Appearance is Everything in 'Gone Girl'

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Still the bomb in Phantoms
Still the bomb in Phantoms, yo

 

Gone Girl appears to be a murder mystery upon initial inspection. The trailers advertise David Fincher and Gillian Flynn’s film as a murder mystery. Did Nick Dunne (Ben Affleck) kill his wife? Is Tyler Perry really involved in a Fincher project? Is there another dead hooker in Affleck’s trailer? Gone Girl isn’t the story of what happened to Amy Elliott-Dunne (Rosamund Pike), but rather a study who the hell Amy is. It’s a film about deception and perception. What does the world see through the lens of the media and what is real?

The casting plays into this. Rosamund Pike just has the look of a tragic, lost wife. Pike isn’t someone you’d expect to eventually find to be a psychotic con artist. She has an innocent face, which works for the misdirection. Pike’s strongest points in Gone Girl come after the deception has been revealed.

The mischievous, psychotic true Amy brings a certain dark humor with her. Her disdain for the people she’s used comes out in a sneering, cathartic voiceover. The duplicitous Mrs. Dunne has an edge and is very different than the woman she presents herself as in her false journal. Unearthing the ugliness inside reveals a far more interesting character that’s desperately looking for control. Amy is resentfulof her fictional counterpart. Her life always looked so perfect as her mother gave Amazing Amy everything that real Amy didn’t get growing up. She screws with people just so she can finally be the one playing god.

Ben Affleck seems appropriate for the role of a frustrated husband who had finally had enough of his crappy marriage. Affleck’s charming, yet shifty looks and demeanor are used early on to paint a picture of Nick Dunne as a smug bastard. It’s not totally convincing that Dunne did the dirty deed. The film leaves it ambiguous. His relief about his wife’s disappearance isn’t malicious, so much as it is a natural reaction. Nick refuses to wear the mask of grief for the media. Affleck’s dopey look is reminiscent of real life murderous husbands, like Scott Peterson. It’s a great role for an often maligned actor. Nick Dunne doesn’t act like he actually murdered his wife, but he’s got the look of someone that leaves that doubt lingering in your mind.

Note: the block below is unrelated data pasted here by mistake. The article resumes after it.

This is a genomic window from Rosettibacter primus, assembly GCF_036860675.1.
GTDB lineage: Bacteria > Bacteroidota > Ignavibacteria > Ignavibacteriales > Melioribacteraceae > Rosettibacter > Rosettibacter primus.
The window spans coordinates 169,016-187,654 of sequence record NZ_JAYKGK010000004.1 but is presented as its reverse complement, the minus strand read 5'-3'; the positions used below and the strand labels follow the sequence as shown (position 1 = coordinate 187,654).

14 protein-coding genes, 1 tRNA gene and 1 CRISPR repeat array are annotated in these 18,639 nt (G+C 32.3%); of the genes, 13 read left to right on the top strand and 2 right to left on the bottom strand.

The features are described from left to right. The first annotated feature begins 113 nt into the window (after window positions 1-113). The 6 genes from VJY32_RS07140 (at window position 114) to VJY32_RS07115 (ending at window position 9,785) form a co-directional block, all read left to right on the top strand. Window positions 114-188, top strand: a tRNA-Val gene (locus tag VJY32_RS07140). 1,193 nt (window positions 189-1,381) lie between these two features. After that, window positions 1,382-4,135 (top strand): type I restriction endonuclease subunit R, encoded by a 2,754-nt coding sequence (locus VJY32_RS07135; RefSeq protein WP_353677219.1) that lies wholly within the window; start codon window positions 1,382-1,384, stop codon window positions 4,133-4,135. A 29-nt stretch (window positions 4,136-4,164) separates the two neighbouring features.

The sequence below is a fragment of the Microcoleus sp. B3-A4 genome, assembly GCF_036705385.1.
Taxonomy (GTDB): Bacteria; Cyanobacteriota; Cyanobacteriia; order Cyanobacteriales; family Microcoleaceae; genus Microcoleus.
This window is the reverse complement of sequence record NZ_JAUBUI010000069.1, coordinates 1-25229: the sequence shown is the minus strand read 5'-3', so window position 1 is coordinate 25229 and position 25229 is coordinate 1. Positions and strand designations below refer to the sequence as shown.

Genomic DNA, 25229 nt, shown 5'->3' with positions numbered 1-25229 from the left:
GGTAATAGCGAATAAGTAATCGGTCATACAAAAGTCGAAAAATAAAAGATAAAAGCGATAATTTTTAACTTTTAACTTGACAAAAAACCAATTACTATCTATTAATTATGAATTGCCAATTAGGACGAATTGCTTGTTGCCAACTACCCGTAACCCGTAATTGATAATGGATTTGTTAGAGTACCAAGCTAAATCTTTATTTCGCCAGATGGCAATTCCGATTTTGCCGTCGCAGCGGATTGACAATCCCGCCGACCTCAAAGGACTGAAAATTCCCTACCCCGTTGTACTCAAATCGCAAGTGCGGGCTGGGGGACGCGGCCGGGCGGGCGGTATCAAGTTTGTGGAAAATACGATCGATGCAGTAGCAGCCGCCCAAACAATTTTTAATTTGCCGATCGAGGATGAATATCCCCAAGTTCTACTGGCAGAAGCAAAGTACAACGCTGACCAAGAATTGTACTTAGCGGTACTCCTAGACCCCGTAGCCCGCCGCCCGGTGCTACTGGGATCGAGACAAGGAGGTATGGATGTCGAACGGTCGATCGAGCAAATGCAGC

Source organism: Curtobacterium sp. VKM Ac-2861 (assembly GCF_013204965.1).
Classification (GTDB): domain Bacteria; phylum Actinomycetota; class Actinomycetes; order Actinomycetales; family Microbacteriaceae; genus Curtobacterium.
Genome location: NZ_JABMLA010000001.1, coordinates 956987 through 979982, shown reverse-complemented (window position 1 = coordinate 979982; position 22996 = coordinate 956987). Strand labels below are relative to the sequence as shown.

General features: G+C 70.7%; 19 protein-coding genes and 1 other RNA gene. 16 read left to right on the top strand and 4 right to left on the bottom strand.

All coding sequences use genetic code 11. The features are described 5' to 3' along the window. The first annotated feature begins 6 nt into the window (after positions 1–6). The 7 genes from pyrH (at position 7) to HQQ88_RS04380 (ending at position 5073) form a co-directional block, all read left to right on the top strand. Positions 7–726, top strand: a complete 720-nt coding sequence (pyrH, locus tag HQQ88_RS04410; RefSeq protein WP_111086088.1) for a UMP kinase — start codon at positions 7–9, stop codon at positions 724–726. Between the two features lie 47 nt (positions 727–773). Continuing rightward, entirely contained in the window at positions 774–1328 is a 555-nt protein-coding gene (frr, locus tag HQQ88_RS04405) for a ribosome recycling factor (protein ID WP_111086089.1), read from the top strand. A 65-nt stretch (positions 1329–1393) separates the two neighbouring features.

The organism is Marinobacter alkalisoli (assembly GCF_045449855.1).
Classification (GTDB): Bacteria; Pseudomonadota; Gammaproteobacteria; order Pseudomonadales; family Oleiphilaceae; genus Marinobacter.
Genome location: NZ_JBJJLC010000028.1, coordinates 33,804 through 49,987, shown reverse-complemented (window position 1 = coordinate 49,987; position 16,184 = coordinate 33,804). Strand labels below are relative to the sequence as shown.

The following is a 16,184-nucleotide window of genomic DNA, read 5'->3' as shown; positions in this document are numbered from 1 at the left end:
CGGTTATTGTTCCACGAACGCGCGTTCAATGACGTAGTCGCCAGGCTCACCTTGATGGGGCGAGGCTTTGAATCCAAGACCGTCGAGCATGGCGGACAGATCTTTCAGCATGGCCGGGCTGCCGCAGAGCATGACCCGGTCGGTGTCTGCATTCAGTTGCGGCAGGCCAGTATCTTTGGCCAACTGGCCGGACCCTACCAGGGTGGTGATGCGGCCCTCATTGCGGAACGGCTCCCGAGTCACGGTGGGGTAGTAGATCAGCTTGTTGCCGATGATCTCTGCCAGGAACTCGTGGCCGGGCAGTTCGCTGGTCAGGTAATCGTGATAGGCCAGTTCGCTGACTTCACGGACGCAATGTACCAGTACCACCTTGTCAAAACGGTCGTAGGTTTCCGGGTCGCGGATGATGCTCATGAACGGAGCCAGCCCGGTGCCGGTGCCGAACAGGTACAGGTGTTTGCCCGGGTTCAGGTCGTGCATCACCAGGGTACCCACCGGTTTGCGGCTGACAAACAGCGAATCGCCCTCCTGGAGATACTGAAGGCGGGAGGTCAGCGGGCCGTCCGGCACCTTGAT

The film boasts some surprises in the supporting cast. Affleck has outstanding chemistry with Carrie Coon, who plays his twin sister, Margo. It’s a crucial role, as Margo is Nick’s rock. She naturally pulls off the camaraderie and disappointment that one has with a close sibling. Gone Girl wouldn’t work as well as it does without nailing this role.

Tyler Perry is very good as Nick’s big shot lawyer, Tanner Bolt. Perry brings some levity to the film and doesn’t oversell the role. Playing a popular lawyer can easily veer off into Jackie Chiles territory. It was a huge relief to see that Perry, he of the 5,000 or so Madea movies, didn’t go for a borderline parody character.

Kim Dickens does fine work as Detective Rhonda Boney. Her calm demeanor works well off of Patrick Fugit’s regular police officer, who declares Nick guilty from day 1. Neil Patrick Harris is decent as Amy’s supposed stalker of an ex, Desi Collings. The character might have been more effective if they had gone with someone a bit creepier. It’s unclear if the audience is meant to pity Collings as he’s used by Amy. That NPH just seems like such a darn nice fella.

Everything feels a bit off throughout Gone Girl, especially in the first half of the film. Trent Reznor and Atticus Ross’ soundtrack contributes to that with its use of subtle, odd sounds. The music wasn’t particularly noticeable, even less so than their previous Fincher collaborations on The Social Network and The Girl With the Dragon Tattoo. The soundtrack may be too subtle at times, but it accomplishes its goal of making everything just a bit unsettling.

Gone Girl isn’t the flashiest or best Fincher film. It doesn’t have the procedural intrigue of Zodiac, the shock value of Seven, the manic energy of Fight Club, or the Sorkin-ness of The Social Network. It is an interesting look at identity, specifically the faces we put on in public versus what we are behind closed doors. If it shares DNA with a Fincher project, it’s the American version of House of Cards, which he produces. Amy Elliott-Dunne desires a public life just as real as any politician’s. Put on a big smile for the cameras, Nick, and everything will be just fine.

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